Vol. 19 Issue 1, Spring 2014
By Mary Ann Good
To those of us who treasure the Dulles Wetlands as a place of nature at its liveliest, the secretive rails are birds that truly evoke the marsh’s aura. Rails are solitary and shy, more often heard than seen. They are small to medium in size, with short tails, stubby wings and cryptic plumage in earthy tones, ranging from light buff to dusky olive to rich rufous. Everything about them is designed to help them avoid being noticed – a rail can suddenly be going about its business within 6 feet of you leaving you to wonder, how did it get from there to here undetected?
If you viewed a rail head on, the source of the expression “thin as a rail” would become clear – their bodies are compressed laterally, enabling them to move secretively through tall grasses without so much as a ripple. Some observers even believe rails use the pathways of mice when moving through dense vegetation. Most rails have legs and feet resembling those of a chicken, which are well adapted for moving over the mud at water’s edge, but they also swim fairly well. When flushed from a marsh, a rail may seem ungainly and almost helpless in flight, with its long legs dangling and wings beating quickly before dropping back into the grasses. But this impression is far from fact, as rails have made it to the most remote, inhospitable islands and adapted to conditions that support few other birds.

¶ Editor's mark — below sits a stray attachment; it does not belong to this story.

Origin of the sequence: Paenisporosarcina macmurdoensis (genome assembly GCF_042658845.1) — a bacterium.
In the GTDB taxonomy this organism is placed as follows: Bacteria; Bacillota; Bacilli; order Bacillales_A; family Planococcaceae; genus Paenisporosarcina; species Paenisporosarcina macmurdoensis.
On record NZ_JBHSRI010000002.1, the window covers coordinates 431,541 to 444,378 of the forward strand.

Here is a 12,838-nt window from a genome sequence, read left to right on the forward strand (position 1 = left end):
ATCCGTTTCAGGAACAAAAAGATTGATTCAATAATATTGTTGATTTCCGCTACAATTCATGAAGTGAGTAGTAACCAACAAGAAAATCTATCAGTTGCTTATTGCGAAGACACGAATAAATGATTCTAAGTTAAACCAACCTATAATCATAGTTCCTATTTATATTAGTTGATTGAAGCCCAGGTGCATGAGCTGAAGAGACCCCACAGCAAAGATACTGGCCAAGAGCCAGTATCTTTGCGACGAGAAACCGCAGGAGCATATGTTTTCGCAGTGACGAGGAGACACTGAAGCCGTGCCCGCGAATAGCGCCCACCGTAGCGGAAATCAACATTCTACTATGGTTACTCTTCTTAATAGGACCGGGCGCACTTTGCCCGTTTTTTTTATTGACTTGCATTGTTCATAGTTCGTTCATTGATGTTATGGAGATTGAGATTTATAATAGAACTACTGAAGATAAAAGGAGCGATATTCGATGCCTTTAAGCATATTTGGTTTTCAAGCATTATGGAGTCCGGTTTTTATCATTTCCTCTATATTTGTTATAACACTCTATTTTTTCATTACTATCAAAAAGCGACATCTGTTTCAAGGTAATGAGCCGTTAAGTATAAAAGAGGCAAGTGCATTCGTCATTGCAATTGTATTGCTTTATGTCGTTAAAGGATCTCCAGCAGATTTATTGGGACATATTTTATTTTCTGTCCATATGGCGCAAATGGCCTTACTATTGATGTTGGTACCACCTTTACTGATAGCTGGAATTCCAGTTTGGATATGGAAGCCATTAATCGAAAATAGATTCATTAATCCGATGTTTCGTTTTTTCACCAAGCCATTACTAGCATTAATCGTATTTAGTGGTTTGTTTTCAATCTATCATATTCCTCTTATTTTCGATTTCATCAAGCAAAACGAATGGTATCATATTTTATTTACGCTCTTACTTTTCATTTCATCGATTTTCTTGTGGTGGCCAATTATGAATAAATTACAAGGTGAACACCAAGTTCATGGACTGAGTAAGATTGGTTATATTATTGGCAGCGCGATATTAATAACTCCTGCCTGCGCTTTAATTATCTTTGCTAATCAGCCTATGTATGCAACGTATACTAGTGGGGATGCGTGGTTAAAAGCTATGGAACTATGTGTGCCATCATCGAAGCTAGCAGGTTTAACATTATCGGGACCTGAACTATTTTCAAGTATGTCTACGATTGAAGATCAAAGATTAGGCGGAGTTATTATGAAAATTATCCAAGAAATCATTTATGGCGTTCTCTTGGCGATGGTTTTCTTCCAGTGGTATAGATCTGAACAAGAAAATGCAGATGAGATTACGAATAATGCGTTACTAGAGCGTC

There are six true rail species in the eastern United States, four of which have been documented in Loudoun County wetlands. Only one of these, the Virginia Rail (Rallus limicola), is likely to breed in our wetlands. Sora (Porzana carolina) and more rarely King Rail (Rallus elegans) are occasionally found here but likely breed elsewhere. And the “ki-ki-do” call of the tiny, extremely secretive Black Rail (Laterallus jamaicensis) is only rarely heard in our county.
Rails keep in touch in their dense habitats with loud, regular vocalizations, usually at dawn or dusk when they are most active. They produce a remarkable array of sounds, from claps and grunts, to whinnies and ticks. Rails are omnivores, eating a wide variety of invertebrates and plant matter, but will also eat small vertebrates and even carrion.
Rails must contend not only with climatic conditions that alter their habitats, such as drying marshes and ponds they once inhabited, but also with man-made changes, especially the draining and degradation of wetlands. The incursion of large waterfowl, particularly Canada Geese, into wetlands appears to be detrimental as well, as rails tend to be aggressive toward any other birds in their large territories when nesting.
To most of us, rails are birds of mystery, as are many inhabitants of the wonderful but mysterious marsh and wetlands environments. A glimpse into their world gives us yet another reason to preserve this abundantly productive, yet fragile, ecosystem.
Reference Atlas to the Birds of North America, National Geographic.
Sibley Guide to Bird Life & Behavior, National Audubon Society, 2001.